Hydroelectric Power Generation

Hydroelectric Power Generation:

Hydroelectric Power Generation – Generation The oldest and cheapest method of Hydroelectric Power Generation is that of utilizing the potential energy of water. The energy is obtained almost free of running cost and is completely pollution free. Of course, it involves high capital cost because of the heavy civil engineering construction works involved. Also it requires a long gestation period of about five to eight years as compared to four to six years for steam plants.

Hydroelectric stations are designed, mostly, as multipurpose projects such as river flood control, storage of irrigation and drinking water, and navigation. A simple block diagram of a hydro plant is given in Fig. 1.6. The vertical difference between the upper reservoir and tail race is called the head.

Hydroelectric Power Generation

Hydro plants are of different types such as run-of-river (use of water as it comes), pondage (medium head) type, and reservoir (high head) type. The reservoir type plants are the ones which are employed for bulk Hydroelectric Power Generation. Often, cascaded plants are also constructed, i.e., on the same water stream where the discharge of one plant becomes the inflow of a downstream plant.

The utilization of energy in tidal flows in channels has long been the subject of research. The technical and economic difficulties still prevail. Some of the major sites under investigation are: Bhavnagar, Navalakhi (Kutch), Diamond Harbour and Ganga Sagar. The basin in Kandala (Gujrat) has been estimated to have a capacity of 600 MW. There are of course intense siting problems of the basin. Total potential is around 9000 MW out of which 900 MW is being planned.

A tidal power station has been constructed on the La Rance estuary in northern France where the tidal height range is 9.2 m and the tidal flow is estimated to be 18,000 m3/sec. –

Different types of turbines such as Pelton, Francis and Kaplan are used for storage, pondage and run-of-river plants, respectively. Hydroelectric plants are capable of starting quickly—almost in five minutes. The rate of vking up load on the machines is of the order of 20 MW/min. Further, no losses are incurred at standstill. Thus, hydro plants are ideal for meeting peak loads. The time from start up to the actual connection to the grid can be as short as 2 min. The power available from a hydro plant is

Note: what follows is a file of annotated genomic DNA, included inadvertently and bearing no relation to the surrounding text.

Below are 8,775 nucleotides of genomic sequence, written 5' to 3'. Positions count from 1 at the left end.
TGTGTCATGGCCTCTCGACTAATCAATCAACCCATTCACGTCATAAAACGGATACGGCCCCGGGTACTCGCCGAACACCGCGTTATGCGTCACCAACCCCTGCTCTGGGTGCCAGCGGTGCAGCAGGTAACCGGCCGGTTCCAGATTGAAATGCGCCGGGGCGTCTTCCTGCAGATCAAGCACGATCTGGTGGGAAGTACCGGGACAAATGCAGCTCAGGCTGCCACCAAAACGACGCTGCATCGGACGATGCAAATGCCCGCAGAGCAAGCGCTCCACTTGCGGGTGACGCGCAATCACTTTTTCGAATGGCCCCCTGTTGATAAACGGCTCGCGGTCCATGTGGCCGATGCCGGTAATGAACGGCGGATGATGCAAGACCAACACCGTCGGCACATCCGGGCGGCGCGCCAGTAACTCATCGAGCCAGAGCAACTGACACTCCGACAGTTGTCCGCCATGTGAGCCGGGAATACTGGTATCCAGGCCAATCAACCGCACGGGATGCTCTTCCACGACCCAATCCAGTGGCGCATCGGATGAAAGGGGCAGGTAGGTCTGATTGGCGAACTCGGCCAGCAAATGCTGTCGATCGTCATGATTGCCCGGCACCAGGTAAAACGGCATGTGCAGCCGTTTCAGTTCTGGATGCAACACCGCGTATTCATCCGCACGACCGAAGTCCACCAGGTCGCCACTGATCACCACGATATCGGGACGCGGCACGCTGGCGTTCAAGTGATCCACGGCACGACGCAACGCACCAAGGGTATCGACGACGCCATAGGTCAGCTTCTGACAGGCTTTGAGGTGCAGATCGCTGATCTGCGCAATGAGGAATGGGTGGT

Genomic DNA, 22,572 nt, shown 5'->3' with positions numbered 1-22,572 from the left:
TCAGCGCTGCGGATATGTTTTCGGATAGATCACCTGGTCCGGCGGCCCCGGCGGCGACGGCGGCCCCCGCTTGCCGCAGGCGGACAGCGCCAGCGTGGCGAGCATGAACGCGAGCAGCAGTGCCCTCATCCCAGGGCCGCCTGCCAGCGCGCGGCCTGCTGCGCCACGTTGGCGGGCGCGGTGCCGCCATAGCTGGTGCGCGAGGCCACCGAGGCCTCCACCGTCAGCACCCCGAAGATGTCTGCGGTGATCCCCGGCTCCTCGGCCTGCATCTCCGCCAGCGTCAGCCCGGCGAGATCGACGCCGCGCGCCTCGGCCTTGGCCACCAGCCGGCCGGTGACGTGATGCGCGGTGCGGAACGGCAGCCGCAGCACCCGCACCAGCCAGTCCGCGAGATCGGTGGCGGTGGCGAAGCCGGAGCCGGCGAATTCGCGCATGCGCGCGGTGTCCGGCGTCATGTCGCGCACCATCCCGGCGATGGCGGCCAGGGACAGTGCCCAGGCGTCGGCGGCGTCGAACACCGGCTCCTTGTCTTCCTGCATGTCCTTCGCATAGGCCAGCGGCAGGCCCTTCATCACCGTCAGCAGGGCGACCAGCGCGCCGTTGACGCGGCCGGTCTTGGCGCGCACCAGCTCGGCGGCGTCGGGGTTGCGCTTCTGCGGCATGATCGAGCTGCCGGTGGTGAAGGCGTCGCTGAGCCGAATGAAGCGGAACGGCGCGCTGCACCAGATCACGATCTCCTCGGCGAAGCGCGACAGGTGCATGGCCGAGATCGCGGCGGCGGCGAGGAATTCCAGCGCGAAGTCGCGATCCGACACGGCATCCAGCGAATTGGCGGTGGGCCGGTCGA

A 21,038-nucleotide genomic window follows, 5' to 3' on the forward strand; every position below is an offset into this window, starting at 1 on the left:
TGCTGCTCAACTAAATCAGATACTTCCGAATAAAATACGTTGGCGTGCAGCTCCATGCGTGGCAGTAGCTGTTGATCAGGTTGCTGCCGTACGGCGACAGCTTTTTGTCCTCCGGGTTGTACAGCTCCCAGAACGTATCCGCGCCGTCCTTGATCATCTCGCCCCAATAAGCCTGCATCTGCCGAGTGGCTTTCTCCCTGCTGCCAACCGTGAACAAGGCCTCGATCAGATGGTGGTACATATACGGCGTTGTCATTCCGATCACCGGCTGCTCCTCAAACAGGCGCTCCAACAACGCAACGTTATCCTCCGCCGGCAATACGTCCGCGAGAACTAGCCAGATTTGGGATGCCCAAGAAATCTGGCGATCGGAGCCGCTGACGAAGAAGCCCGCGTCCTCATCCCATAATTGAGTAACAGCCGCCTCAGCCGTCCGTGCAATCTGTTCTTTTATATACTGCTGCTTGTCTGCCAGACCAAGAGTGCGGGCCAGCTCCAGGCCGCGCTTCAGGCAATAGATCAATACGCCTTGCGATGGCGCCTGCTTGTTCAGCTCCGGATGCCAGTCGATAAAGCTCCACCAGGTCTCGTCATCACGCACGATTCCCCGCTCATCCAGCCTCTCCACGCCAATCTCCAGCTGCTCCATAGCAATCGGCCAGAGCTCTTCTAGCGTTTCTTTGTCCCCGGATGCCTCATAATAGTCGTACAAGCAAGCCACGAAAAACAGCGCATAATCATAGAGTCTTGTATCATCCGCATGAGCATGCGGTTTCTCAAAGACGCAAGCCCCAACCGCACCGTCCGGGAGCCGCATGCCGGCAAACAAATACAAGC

Hydroelectric Power Generation

Problems peculiar to hydro plant which inhibit expansion are:

1. Silting—reportedly Bhakra dead storage has silted fully in 30 years

2. Seepage

3. Ecological damage to region

4. Displacement of human habitation from areas behind the dam which will fill up and become a lake.

5. These cannot provide base load, must be used for peak shaving and energy saving in coordination with thermal plants.

India also has a tremendous potential (5000 MW) of having large number of micro (< 1 MW), mini (< 1-5 MW), and small (< 15 MW) hydel plants in Himalayan region, Himachal, UP, Uttaranchal and JK which must be fully exploited to generate cheap and clean power for villages situated far away from the grid power.

At present 500 MW capacity is under construction. In areas where sufficient hydro generation is not available, peak load may be handled by means of pumped storage. This consists of an upper and lower reservoirs and reversible turbine-generator sets, which can also be used as motor-pump sets.

The upper reservoir has enough storage for about six hours of full load generation. Such a plant acts as a conventional hydro plant during the peak load period, when production costs are the highest. The turbines are driven by water from the upper reservoir in the usual manner. During the light load period, water in the lower reservoir is pumped back into the upper one so as to be ready for use in the next cycle of the peak load period. The generators in this period change to synchronous motor action and drive the turbines which now work as pumps.

The electric power is supplied to the sets from the general power network or adjoining thermal plant. The overall efficiency of the sets is normally as high as 60-70%. The pumped storage scheme, in fact, is analogous to the charging and discharging of a battery. It has the advantage that the synchronous machines can be used as synchronous condensers for VAR compensation of the power network, if required. In a way, from the point of view of the thermal sector of the system, the pumped storage scheme “shaves the peaks” and “fills the troughs” of the daily load demand curve.

Some of the existing pumped storage plants are 300 MW Srisailem in AP and 80 MW at Bhira in Maharashtra.


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